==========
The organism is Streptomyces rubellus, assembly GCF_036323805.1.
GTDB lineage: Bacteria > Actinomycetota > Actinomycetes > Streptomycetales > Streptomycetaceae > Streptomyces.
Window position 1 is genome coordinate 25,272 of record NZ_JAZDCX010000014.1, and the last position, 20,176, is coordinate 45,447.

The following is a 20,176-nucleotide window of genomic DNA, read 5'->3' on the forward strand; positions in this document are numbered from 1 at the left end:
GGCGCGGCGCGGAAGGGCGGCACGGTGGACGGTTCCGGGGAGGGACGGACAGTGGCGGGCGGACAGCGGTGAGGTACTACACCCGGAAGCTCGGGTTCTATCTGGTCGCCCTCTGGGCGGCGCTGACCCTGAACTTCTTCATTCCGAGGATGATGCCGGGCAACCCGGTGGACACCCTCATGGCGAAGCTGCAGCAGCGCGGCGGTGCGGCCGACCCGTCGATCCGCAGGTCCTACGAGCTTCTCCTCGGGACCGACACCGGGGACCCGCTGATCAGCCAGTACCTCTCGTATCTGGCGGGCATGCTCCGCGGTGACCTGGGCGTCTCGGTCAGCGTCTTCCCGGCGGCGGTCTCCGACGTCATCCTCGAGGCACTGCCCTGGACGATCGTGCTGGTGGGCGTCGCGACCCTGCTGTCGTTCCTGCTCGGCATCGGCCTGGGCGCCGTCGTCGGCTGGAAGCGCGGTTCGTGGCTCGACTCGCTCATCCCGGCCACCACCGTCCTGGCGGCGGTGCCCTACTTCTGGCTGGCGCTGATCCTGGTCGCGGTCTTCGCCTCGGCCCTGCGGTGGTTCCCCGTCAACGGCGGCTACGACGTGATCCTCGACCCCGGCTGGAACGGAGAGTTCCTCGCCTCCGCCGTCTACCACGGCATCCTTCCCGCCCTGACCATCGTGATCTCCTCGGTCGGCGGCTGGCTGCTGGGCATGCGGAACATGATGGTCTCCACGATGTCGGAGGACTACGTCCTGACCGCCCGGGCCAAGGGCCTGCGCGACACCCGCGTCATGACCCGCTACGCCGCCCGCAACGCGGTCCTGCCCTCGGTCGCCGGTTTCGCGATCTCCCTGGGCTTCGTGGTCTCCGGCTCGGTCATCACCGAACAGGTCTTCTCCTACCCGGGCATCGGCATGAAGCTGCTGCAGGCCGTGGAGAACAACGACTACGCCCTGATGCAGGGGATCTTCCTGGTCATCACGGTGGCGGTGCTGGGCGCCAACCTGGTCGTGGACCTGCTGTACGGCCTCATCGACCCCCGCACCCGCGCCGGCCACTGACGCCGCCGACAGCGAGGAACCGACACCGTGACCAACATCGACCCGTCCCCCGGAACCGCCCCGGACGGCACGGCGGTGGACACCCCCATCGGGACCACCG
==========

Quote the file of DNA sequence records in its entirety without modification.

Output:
The organism is Streptomyces rubellus, assembly GCF_036323805.1.
GTDB lineage: Bacteria > Actinomycetota > Actinomycetes > Streptomycetales > Streptomycetaceae > Streptomyces.
Window position 1 is genome coordinate 25,272 of record NZ_JAZDCX010000014.1, and the last position, 20,176, is coordinate 45,447.

The following is a 20,176-nucleotide window of genomic DNA, read 5'->3' on the forward strand; positions in this document are numbered from 1 at the left end:
GGCGCGGCGCGGAAGGGCGGCACGGTGGACGGTTCCGGGGAGGGACGGACAGTGGCGGGCGGACAGCGGTGAGGTACTACACCCGGAAGCTCGGGTTCTATCTGGTCGCCCTCTGGGCGGCGCTGACCCTGAACTTCTTCATTCCGAGGATGATGCCGGGCAACCCGGTGGACACCCTCATGGCGAAGCTGCAGCAGCGCGGCGGTGCGGCCGACCCGTCGATCCGCAGGTCCTACGAGCTTCTCCTCGGGACCGACACCGGGGACCCGCTGATCAGCCAGTACCTCTCGTATCTGGCGGGCATGCTCCGCGGTGACCTGGGCGTCTCGGTCAGCGTCTTCCCGGCGGCGGTCTCCGACGTCATCCTCGAGGCACTGCCCTGGACGATCGTGCTGGTGGGCGTCGCGACCCTGCTGTCGTTCCTGCTCGGCATCGGCCTGGGCGCCGTCGTCGGCTGGAAGCGCGGTTCGTGGCTCGACTCGCTCATCCCGGCCACCACCGTCCTGGCGGCGGTGCCCTACTTCTGGCTGGCGCTGATCCTGGTCGCGGTCTTCGCCTCGGCCCTGCGGTGGTTCCCCGTCAACGGCGGCTACGACGTGATCCTCGACCCCGGCTGGAACGGAGAGTTCCTCGCCTCCGCCGTCTACCACGGCATCCTTCCCGCCCTGACCATCGTGATCTCCTCGGTCGGCGGCTGGCTGCTGGGCATGCGGAACATGATGGTCTCCACGATGTCGGAGGACTACGTCCTGACCGCCCGGGCCAAGGGCCTGCGCGACACCCGCGTCATGACCCGCTACGCCGCCCGCAACGCGGTCCTGCCCTCGGTCGCCGGTTTCGCGATCTCCCTGGGCTTCGTGGTCTCCGGCTCGGTCATCACCGAACAGGTCTTCTCCTACCCGGGCATCGGCATGAAGCTGCTGCAGGCCGTGGAGAACAACGACTACGCCCTGATGCAGGGGATCTTCCTGGTCATCACGGTGGCGGTGCTGGGCGCCAACCTGGTCGTGGACCTGCTGTACGGCCTCATCGACCCCCGCACCCGCGCCGGCCACTGACGCCGCCGACAGCGAGGAACCGACACCGTGACCAACATCGACCCGTCCCCCGGAACCGCCCCGGACGGCACGGCGGTGGACACCCCCATCGGGACCACCG